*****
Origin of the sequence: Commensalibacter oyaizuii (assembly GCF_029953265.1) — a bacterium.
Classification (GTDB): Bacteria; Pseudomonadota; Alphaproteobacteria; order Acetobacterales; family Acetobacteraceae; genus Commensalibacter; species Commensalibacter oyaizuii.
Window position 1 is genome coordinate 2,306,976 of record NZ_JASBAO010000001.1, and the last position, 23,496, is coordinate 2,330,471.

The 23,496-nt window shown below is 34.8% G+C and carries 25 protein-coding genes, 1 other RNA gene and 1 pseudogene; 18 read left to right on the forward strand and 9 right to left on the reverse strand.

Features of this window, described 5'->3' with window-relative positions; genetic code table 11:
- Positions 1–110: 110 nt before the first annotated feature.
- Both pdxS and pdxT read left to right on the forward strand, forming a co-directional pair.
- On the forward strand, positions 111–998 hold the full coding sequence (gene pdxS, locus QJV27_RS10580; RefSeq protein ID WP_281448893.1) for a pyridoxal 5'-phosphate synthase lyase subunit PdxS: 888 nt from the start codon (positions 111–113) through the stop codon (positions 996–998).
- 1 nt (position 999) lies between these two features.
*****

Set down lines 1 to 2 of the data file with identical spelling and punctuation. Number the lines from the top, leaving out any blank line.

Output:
Origin of the sequence: Commensalibacter oyaizuii (assembly GCF_029953265.1) — a bacterium.
Classification (GTDB): Bacteria; Pseudomonadota; Alphaproteobacteria; order Acetobacterales; family Acetobacteraceae; genus Commensalibacter; species Commensalibacter oyaizuii.